Chinese energy firms were definitely the biggest beneficiaries of anti-Iran sanctions, allowing them to easily win some of the major oil and gas projects but the companies have easily squandered their best opportunities.
Almost all the projects awarded to the Chinese are beset by either repeated delays or other contractual problems, resulting in huge losses for Iran.
Tehran has had to cancel at least two major oil and gas contracts with the Chinese companies and extent deadlines for initial production from two oilfields shared with Iraq several times.
Chinese energy companies were reportedly instructed in 2010 to slow or stop work in Iran because of pressures from the US which has a sanctions regime in place against Tehran.
State-run Sinopec Group and China National Petroleum Corp (CNPC) are reported to begin producing 160,000 barrels a day of oil from two giant fields in southwestern Iran from October.
Sinopec officials have said they expect the first phase of the Yadavaran oilfield to yield 85,000 bpd.
Yadavaran, which Iran shares with Iraq’s Sinbad, was awarded to Sinopec about nine years ago in a $2 billion deal to operate the first phase in July 2014 and raise recovery to 200,000 bpd in the second phase.
According to the ISNA news agency, the Iranian government has agreed to inject another $1.6 billion to the project so that the funds allocated to the first phase have surpassed $3.6 billion so far.
With the Chinese officials promising the first output around October, the project will come on stream after a 17-month delay, translating into $2.7 billion in lost revenues.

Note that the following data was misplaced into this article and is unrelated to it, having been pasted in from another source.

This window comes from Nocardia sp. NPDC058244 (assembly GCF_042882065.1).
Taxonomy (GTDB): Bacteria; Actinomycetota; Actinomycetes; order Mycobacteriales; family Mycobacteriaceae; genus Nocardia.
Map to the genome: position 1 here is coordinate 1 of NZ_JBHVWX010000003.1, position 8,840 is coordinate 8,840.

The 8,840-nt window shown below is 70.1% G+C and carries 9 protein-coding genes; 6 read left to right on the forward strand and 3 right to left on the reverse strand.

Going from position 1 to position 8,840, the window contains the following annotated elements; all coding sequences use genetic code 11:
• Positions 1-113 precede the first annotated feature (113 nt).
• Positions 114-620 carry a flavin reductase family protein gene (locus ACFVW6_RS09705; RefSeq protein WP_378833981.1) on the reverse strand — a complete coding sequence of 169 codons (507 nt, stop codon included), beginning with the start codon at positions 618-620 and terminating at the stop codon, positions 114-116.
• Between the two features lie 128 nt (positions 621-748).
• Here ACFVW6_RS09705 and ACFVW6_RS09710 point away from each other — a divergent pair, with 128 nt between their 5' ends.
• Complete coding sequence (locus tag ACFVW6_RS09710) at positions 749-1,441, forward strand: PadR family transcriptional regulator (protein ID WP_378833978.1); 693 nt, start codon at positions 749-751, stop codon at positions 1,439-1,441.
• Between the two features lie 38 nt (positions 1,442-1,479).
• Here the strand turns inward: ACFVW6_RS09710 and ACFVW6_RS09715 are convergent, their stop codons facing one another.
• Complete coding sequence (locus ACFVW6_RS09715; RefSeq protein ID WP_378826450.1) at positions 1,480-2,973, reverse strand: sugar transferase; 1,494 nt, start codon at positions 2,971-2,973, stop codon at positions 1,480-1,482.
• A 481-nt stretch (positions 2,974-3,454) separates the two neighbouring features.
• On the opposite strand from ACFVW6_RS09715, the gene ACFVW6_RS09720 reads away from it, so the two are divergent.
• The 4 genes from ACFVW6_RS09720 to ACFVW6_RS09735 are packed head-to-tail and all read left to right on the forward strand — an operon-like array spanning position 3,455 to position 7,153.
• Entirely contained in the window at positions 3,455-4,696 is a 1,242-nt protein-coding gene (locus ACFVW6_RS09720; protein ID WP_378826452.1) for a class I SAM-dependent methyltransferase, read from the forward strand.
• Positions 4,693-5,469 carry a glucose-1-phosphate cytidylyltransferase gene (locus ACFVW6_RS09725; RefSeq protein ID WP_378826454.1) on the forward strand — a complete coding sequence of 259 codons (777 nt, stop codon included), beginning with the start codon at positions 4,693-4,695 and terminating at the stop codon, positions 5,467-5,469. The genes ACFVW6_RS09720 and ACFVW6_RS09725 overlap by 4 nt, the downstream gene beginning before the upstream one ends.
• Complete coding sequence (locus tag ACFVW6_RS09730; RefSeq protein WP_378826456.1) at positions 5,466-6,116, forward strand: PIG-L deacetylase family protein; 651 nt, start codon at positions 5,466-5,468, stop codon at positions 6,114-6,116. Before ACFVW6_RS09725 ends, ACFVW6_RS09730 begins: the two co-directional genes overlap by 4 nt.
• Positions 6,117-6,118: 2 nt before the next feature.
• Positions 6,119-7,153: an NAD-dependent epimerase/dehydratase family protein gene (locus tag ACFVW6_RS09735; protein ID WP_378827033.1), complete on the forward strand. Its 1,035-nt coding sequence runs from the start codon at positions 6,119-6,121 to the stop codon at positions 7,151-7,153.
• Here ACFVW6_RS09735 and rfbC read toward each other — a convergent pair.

CNPC is also reported to begin phase one of North Azadegan around October — more than two years behind schedule. The field is slated to add 75,000 bpd to Iran’s oil production capacity.
China is using the Iranian money from sale of oil to Beijing to fund projects in the Middle Eastern country. According to former central bank governor and economy minister Tahmasb Mazaheri, Iran often faces a myriad of problems to access its own funds in China even as they are not frozen under the sanctions.
In 2013, Iran cancelled a $2.5 billion contract to extract oil from the South Azadegan field and another deal to develop Phase 11 of the South Pars natural gas field after CNPC spent four years just to start the projects.
The Chinese are now said to have accelerated their operations in a bid to appease Iran as they see the specter of being undercut by international energy giants for new projects but it’s apparently too late already.
By Press TV